Ten Things I Wouldn’t Want to Sell Online Without

It isn’t easy making a living selling on-line and it is crucial to success to be as efficient and lean as possible. Here are 10 of the things we use daily and which we would not want to do without.

In no particular order and each one has helped us to build the firm to where it is today.

I hope you enjoy reading them and take something from it. If you can add anything please leave a comment.

1. Multi-Channel Software


We actually took the decision to use a software solution very early on in 2006 when the business was around a year old. We had something like 100 SKU’s and were already finding it hard to keep everything in synch, in stock and under control.

There were only a couple of options then and they were basic compared with the powerful solutions now on the market.

I often hear people commenting that these solutions are expensive and unnecessary. Nothing could be further from the truth.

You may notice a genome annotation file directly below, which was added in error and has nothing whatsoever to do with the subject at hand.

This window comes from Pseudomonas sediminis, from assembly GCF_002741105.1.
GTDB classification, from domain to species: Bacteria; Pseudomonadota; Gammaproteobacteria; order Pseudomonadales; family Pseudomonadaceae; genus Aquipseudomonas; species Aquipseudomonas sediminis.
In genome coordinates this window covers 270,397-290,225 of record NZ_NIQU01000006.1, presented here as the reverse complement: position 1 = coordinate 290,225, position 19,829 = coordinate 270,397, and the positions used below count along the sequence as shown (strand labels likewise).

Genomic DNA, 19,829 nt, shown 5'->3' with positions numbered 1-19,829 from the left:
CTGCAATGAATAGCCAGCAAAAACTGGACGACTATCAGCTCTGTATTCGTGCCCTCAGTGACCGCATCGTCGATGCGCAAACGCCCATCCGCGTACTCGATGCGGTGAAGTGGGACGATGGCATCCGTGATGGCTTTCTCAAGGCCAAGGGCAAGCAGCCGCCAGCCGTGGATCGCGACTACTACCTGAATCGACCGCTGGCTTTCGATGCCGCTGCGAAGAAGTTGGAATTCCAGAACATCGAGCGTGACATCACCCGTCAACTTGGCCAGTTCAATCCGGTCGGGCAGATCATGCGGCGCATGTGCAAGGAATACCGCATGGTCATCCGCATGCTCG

We recently calculated that the solution we use – Volo – saves us around 3 people in a 9 person company. If I thought about it more I could probably up that to 4 or 5 and I am not exaggerating.

In September 2014 we shipped just under 20,000 items. Don’t forget these items also had to be bought in the first place, booked in, stored and picked/packed.

Just 9 of us.

Why do I say it saves us so many people?

No. I’m not on commission.

There are of course the things you would expect it to do – it manages our stock across the channels we use ensuring we don’t oversell. It gathers orders, payments etc. and presents us with a list of orders requiring dispatch. Of course it prints packing lists and communicates statuses to the channels themselves.

But is also does things you might not immediately realise.

The software works 24/7. It manages our stock ensuring we re-order before we run out and warning us if we have dead stock which needs to be sold. It helps us to speed up answering questions by presenting them to us linked to products and customer orders along with stock answers for commonly asked questions.